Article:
Bucket / F*#K It
I am working through my bucket list – that compilation of desire and ego. It was a less wise me that made the list. It has everything from the pretentious to the downright foolish. But a list is a list and unless checked off can haunt a person with OCD. The itch was becoming unbearable. Playing mas in Trinidad was the last thing I ticked off and that was a few years back. Halfway through Carnival Tuesday I remember thinking I should convert the bucket list into the f*#k-it list. What was a middle-aged, over weight, entirely too sober person doing trying to chip down the road when all around me were simulated sex scenes worthy of the best the porn industry offers? And don’t ask how I know that.
Still the list haunted me. One particularly treasured and distant desire was to walk the Camino de Santiago de Compostella. It was a safe addition to the list. When would I, mother of demanding teenage boys, ever get away for long enough to go to the bathroom alone much more have time for days or even weeks of walking? Then suddenly life changed. Instead of wanting to get away from the boys, the boys wanted to get away from us. They declared they were off to Spain in July to attend Spanish language classes and would be gone for three weeks. I tried the “who do you think is going to pay for that” line. They knew the hollowness of that threat. Grandma and grandpa are wrapped around their pinkie fingers and of course would cough up. I tried the “you’ll miss me.” Nada. I tried “you’ll miss daddy.” Smirk. “You’ll miss the dogs.” At least this extracted a brief hesitation swiftly followed by a chorus of “Vamos!”. Undaunted I appealed to self-preservation. You might be attacked, mugged by vile strangers. My tall, athletic sons laughed in my face. Avila, the small, walled city they are heading to, is home to the police academy and crime is low.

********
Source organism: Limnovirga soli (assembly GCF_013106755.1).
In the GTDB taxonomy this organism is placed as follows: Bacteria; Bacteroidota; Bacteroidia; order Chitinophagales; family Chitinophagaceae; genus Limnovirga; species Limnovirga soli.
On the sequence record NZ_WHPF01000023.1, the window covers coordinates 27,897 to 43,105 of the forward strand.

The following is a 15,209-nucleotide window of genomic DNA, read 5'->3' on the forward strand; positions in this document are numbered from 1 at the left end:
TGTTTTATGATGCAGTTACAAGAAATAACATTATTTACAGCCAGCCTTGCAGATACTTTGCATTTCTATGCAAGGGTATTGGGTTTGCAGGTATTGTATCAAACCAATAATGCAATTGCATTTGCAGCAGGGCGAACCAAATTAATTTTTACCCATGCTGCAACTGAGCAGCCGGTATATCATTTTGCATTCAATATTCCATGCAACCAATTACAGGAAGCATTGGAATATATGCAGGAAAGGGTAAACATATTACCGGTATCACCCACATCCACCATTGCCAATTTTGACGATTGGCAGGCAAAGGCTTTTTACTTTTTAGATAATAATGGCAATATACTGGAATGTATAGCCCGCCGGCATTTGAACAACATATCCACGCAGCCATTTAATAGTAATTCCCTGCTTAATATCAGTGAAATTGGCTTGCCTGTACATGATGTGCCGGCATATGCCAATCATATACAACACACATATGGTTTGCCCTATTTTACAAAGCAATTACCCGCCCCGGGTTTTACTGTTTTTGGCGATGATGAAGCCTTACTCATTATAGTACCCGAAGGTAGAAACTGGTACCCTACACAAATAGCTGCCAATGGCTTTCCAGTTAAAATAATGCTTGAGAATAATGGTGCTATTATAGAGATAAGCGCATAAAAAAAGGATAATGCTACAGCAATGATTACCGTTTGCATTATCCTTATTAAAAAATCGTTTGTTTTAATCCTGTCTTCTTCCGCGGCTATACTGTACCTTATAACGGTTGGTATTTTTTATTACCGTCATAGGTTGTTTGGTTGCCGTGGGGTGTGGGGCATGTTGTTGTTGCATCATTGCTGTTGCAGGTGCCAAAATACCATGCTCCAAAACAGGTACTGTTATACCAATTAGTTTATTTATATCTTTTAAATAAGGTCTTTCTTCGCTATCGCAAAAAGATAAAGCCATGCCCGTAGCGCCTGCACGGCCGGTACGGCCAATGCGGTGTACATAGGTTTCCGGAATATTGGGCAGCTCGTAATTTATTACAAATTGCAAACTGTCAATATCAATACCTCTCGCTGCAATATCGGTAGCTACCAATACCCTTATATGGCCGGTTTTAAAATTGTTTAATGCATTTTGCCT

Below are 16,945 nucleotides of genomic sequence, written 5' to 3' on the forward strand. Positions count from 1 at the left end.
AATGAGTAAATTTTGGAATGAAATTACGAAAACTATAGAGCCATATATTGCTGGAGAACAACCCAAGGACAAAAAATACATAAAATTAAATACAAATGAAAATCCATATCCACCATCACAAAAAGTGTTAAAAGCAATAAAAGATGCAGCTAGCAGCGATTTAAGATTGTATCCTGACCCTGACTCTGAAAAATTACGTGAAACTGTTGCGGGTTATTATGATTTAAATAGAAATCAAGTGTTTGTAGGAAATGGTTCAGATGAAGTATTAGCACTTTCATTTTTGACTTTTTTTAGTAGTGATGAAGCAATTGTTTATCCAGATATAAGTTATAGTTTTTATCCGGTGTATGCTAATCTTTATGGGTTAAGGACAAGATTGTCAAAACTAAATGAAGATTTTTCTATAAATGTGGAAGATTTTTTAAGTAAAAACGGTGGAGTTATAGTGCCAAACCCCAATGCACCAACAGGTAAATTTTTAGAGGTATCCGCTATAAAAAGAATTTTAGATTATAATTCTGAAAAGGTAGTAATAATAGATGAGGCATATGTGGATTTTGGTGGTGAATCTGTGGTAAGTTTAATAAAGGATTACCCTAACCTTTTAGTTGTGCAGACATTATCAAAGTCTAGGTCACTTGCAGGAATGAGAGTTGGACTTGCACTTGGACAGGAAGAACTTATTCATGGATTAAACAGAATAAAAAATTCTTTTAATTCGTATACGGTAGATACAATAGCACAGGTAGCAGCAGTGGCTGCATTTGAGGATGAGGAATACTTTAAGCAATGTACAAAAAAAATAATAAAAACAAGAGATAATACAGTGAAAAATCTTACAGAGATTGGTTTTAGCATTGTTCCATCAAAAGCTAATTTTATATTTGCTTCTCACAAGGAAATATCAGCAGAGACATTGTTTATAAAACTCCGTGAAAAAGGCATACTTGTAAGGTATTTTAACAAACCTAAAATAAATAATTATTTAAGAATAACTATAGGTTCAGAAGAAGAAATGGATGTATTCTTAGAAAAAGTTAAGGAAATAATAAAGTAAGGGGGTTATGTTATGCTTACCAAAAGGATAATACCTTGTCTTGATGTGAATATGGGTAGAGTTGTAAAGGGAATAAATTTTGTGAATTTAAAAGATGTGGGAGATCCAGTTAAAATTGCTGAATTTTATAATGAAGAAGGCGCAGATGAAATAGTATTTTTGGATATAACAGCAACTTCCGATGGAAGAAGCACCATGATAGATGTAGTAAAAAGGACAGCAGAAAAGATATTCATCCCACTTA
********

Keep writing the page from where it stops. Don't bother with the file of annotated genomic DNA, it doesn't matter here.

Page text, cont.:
Then it occurred to me. If they can go to Spain then so can I. And I’m taking The Husband. We can leave home too. Tomorrow, on my 49th birthday, I will arrive in Sarria where my Camino begins the walk into my 50th year.
I have been so caught up in the symbolism and sense of destiny of the Camino that I forgot one incy-wincy detail. You can slice it and dice it and add cherries on top but it is still a long walk. Of course each Camino is personal. My chosen Camino is just over 100km - the distance necessary to legitimately claim the “compostela”. If you are Catholic this gives absolution. Atheists can still get a compostela but its sort of third party confirmation of walking the walk after all the big talk.
Most, knowing a long walk of up to 20km each day lies ahead, might consider, perhaps walking a little bit before. Build up stamina. This week I was hiding in a corner cutting my finger nails to the quick when The Husband found me.
‘Why are you cutting your nails so short?’
‘For the Camino.’ I said trying to root out a rough edge. ‘I won’t have time to keep them manicured.’
He stepped back, arms folded.
‘So let me get this straight. Your sole preparation for the Camino has been cutting your nails?’
Since then, out of shame and fear, I have done three walks of between 70 – 115 minutes. The walks have been ok but the bone tiredness and deep aches in re-awakened muscles that followed each of these outings has been a reality check. How am I to cover 20km a day after day after day? But it is too late to back out now. Walking shoes and bits of gear have been bought and packed. Even worse I will have witnesses to my demise as a couple of equally deranged friends are joining us.
I’ll write about it along the way – if I can lift my hands each night to tap on the keys. Now for one last check if I have packed enough blister plasters and ibuprofen.